Before two people can meet, fall in love and talk about building a life together, they need to have friends, family, church duties, and hobbies – plus be happy with who they are.

How often do new couples spend so much time together that other areas of their lives end up suffering and their other relationships lose their strength?

By all means, enjoy one another, but also enjoy togetherness with family members and friends. Maintaining contact with these people ensures you will always have a support network if times get tough.


The fun of romance can be very absorbing, and so it should be. But partners should sit down from time to time to discuss their values, where the relationship is going, and their connection with God. Be honest. In order for a relationship to thrive, healthy and honest communication is so important.

Keep in touch

If the relationship is serious and leading towards marriage, it’s a great idea to get pre-marital counselling and talk to Christian mentors who have already walked that path with God.

After all, there’s strength in support to help you foster a truly healthy relationship on all levels.
Hope you enjoyed this Christian dating advice! If you have some of your own, leave it in the comments below! And go link up for the Totally Awesome Blog Hop like we did! :)


Learn From Your Mistakes


I have made a lot of mistakes in my life. The good thing is that you can learn from your mistakes. So I thought I might get a little vulnerable this week and share one of the biggest mistakes I’ve ever made so you can avoid the same dumb decision.

I was 10 years old and playing basketball in the backyard with my brothers. I am the middle child of three boys (Yup, all boys and no sisters. My poor mom). All of us loved sports and would have epic showdowns of backyard basketball, where we thought that touching the net was the same as dunking.

After a couple of intense games of knockout and “horse” (my older brother would always try to convince me that horse was spelled without an “e” when he was winning), we decided to take a bathroom break. Now for 3 brothers growing up in Lancaster, PA, any bush or tree makes a good toilet. So with that being said, we all picked the nearest bush…

The only problem with this particular bush is that it contained a very large beehive! I didn’t realize our mistake until my older brother started jumping and yelling like a cat being dipped into water. Then my younger brother stared the same routine. Not wanting to be outdone by my screaming brothers, I started jumping and yelling too, although I had no idea why! And then I saw them, dozens of bees, upset that their home had been so rudely defiled by me and my brothers.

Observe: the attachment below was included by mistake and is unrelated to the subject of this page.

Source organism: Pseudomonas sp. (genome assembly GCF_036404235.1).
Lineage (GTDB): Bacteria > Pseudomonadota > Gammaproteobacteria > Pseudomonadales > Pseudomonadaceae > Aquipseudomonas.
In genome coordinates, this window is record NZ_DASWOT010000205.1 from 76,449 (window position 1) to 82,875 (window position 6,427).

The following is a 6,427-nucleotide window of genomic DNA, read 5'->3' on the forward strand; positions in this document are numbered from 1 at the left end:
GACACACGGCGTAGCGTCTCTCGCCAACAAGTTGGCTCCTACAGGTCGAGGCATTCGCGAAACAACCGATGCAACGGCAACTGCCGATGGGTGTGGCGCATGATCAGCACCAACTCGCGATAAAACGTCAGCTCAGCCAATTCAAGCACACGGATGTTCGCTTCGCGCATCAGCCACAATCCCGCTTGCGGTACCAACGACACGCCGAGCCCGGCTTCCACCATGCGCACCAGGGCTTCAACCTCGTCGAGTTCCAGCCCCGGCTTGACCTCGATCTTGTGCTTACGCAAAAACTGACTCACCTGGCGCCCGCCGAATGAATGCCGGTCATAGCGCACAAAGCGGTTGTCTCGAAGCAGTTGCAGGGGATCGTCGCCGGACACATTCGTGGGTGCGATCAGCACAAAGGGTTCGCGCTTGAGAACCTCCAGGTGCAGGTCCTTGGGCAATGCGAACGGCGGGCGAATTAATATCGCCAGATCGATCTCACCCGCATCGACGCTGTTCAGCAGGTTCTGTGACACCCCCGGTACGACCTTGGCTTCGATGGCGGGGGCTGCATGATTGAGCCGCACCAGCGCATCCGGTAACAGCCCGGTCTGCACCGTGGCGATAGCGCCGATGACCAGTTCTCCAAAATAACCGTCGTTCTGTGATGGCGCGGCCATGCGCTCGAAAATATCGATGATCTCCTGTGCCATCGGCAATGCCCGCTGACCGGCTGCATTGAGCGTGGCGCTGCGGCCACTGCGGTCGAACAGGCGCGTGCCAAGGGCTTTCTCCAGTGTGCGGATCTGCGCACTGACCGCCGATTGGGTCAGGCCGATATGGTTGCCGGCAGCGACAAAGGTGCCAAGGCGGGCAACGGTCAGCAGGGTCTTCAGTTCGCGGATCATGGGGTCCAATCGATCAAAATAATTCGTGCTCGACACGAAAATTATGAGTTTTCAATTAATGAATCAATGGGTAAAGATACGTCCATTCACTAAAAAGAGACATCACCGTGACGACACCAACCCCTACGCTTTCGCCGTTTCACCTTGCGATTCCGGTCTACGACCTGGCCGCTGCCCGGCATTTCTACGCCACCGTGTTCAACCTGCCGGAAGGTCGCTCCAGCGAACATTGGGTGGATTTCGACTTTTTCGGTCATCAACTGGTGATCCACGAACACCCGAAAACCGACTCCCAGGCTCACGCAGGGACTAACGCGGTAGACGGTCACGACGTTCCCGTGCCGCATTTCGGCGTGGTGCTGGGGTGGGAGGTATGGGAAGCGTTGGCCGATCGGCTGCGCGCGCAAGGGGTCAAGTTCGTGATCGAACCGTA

My older brother and I bee-lined it (haha) straight into our house, locked the door, and stripped off our clothes as bees flew out of them. That’s when we realized that my younger brother — who was 7 at the time — was still outside, trying to fend off the bees himself. My older brother and I couldn’t help but laugh watching him run around our front yard, attempting to outrun a swarming mass of bees. I remember my older brother saying “What an idiot, why didn’t he just run inside?” It was then that we remembered that, in our own panic, we had locked the door behind us (I’m not quite sure why we locked the door. Like bees really could get through an unlocked door?)! We then started laughing even harder (sweet brotherly love), and opened the door for him.

Despite about a dozen or so stings, there was no real damage done. My brothers escaped with swollen faces and hands, — and I just escaped with a good story, because unlike my unfortunate brothers, I somehow managed to escape without a single bee sting!

So now is the time where I tell you all about the value of choosing to learn from your mistake and how I have grown from my experience. Well, I’m not really sure what to tell you. I could try to come up with a moral and say that I learned not to follow the crowd or never leave a brother behind, but that would be too big of a stretch. So I guess the only profound moral of the story is this: the next time you are in a dire situation out in the woods, don’t pee where you can’t see.